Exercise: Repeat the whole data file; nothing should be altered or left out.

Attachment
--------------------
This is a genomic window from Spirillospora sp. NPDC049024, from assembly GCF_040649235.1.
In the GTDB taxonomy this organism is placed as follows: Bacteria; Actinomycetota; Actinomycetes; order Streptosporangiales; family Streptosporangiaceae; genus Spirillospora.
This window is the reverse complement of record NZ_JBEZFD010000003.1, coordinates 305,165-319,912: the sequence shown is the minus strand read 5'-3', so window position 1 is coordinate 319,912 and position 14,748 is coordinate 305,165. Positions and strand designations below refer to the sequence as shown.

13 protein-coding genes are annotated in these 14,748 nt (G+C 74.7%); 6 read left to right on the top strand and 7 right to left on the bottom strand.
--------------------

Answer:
This is a genomic window from Spirillospora sp. NPDC049024, from assembly GCF_040649235.1.
In the GTDB taxonomy this organism is placed as follows: Bacteria; Actinomycetota; Actinomycetes; order Streptosporangiales; family Streptosporangiaceae; genus Spirillospora.
This window is the reverse complement of record NZ_JBEZFD010000003.1, coordinates 305,165-319,912: the sequence shown is the minus strand read 5'-3', so window position 1 is coordinate 319,912 and position 14,748 is coordinate 305,165. Positions and strand designations below refer to the sequence as shown.

13 protein-coding genes are annotated in these 14,748 nt (G+C 74.7%); 6 read left to right on the top strand and 7 right to left on the bottom strand.